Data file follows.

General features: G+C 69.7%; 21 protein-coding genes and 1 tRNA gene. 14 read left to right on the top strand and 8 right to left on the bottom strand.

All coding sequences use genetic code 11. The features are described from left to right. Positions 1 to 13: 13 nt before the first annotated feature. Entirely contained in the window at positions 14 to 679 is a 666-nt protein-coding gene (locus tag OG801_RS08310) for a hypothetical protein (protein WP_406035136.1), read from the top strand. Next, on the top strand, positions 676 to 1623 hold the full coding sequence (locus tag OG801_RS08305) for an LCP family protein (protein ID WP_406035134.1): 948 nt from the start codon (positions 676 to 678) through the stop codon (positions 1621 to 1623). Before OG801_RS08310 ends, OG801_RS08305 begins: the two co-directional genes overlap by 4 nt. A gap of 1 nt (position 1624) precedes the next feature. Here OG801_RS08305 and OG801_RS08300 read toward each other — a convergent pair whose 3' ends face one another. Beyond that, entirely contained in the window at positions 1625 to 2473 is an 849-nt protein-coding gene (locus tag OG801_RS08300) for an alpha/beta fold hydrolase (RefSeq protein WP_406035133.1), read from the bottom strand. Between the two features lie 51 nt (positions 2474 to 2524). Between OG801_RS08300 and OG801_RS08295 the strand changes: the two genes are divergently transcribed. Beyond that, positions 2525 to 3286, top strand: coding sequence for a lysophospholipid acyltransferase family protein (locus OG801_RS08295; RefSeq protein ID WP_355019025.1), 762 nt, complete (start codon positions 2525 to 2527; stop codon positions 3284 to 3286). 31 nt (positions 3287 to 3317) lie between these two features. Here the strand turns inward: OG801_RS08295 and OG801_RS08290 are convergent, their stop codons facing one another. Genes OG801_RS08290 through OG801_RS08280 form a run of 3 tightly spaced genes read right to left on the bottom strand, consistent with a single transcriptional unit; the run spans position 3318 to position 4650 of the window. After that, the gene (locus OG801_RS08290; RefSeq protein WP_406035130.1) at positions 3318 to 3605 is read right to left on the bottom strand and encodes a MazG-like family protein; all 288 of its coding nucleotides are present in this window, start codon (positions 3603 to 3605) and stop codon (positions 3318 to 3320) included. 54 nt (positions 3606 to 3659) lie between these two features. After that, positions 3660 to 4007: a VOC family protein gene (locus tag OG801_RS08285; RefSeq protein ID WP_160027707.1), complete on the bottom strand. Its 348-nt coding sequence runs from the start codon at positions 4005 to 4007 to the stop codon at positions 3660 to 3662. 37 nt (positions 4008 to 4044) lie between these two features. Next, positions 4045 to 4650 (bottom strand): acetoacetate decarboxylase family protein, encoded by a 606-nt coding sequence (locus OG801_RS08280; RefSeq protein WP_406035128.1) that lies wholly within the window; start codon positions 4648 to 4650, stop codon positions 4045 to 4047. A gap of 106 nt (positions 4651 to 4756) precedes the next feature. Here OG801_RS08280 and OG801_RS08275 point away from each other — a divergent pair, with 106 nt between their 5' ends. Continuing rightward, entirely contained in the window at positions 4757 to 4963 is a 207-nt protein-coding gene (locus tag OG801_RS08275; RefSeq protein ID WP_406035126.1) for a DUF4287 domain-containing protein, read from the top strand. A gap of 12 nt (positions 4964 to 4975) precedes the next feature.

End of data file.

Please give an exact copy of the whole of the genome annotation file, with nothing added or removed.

General features: G+C 69.7%; 21 protein-coding genes and 1 tRNA gene. 14 read left to right on the top strand and 8 right to left on the bottom strand.

All coding sequences use genetic code 11. The features are described from left to right. Positions 1 to 13: 13 nt before the first annotated feature. Entirely contained in the window at positions 14 to 679 is a 666-nt protein-coding gene (locus tag OG801_RS08310) for a hypothetical protein (protein WP_406035136.1), read from the top strand. Next, on the top strand, positions 676 to 1623 hold the full coding sequence (locus tag OG801_RS08305) for an LCP family protein (protein ID WP_406035134.1): 948 nt from the start codon (positions 676 to 678) through the stop codon (positions 1621 to 1623). Before OG801_RS08310 ends, OG801_RS08305 begins: the two co-directional genes overlap by 4 nt. A gap of 1 nt (position 1624) precedes the next feature. Here OG801_RS08305 and OG801_RS08300 read toward each other — a convergent pair whose 3' ends face one another. Beyond that, entirely contained in the window at positions 1625 to 2473 is an 849-nt protein-coding gene (locus tag OG801_RS08300) for an alpha/beta fold hydrolase (RefSeq protein WP_406035133.1), read from the bottom strand. Between the two features lie 51 nt (positions 2474 to 2524). Between OG801_RS08300 and OG801_RS08295 the strand changes: the two genes are divergently transcribed. Beyond that, positions 2525 to 3286, top strand: coding sequence for a lysophospholipid acyltransferase family protein (locus OG801_RS08295; RefSeq protein ID WP_355019025.1), 762 nt, complete (start codon positions 2525 to 2527; stop codon positions 3284 to 3286). 31 nt (positions 3287 to 3317) lie between these two features. Here the strand turns inward: OG801_RS08295 and OG801_RS08290 are convergent, their stop codons facing one another. Genes OG801_RS08290 through OG801_RS08280 form a run of 3 tightly spaced genes read right to left on the bottom strand, consistent with a single transcriptional unit; the run spans position 3318 to position 4650 of the window. After that, the gene (locus OG801_RS08290; RefSeq protein WP_406035130.1) at positions 3318 to 3605 is read right to left on the bottom strand and encodes a MazG-like family protein; all 288 of its coding nucleotides are present in this window, start codon (positions 3603 to 3605) and stop codon (positions 3318 to 3320) included. 54 nt (positions 3606 to 3659) lie between these two features. After that, positions 3660 to 4007: a VOC family protein gene (locus tag OG801_RS08285; RefSeq protein ID WP_160027707.1), complete on the bottom strand. Its 348-nt coding sequence runs from the start codon at positions 4005 to 4007 to the stop codon at positions 3660 to 3662. 37 nt (positions 4008 to 4044) lie between these two features. Next, positions 4045 to 4650 (bottom strand): acetoacetate decarboxylase family protein, encoded by a 606-nt coding sequence (locus OG801_RS08280; RefSeq protein WP_406035128.1) that lies wholly within the window; start codon positions 4648 to 4650, stop codon positions 4045 to 4047. A gap of 106 nt (positions 4651 to 4756) precedes the next feature. Here OG801_RS08280 and OG801_RS08275 point away from each other — a divergent pair, with 106 nt between their 5' ends. Continuing rightward, entirely contained in the window at positions 4757 to 4963 is a 207-nt protein-coding gene (locus tag OG801_RS08275; RefSeq protein ID WP_406035126.1) for a DUF4287 domain-containing protein, read from the top strand. A gap of 12 nt (positions 4964 to 4975) precedes the next feature.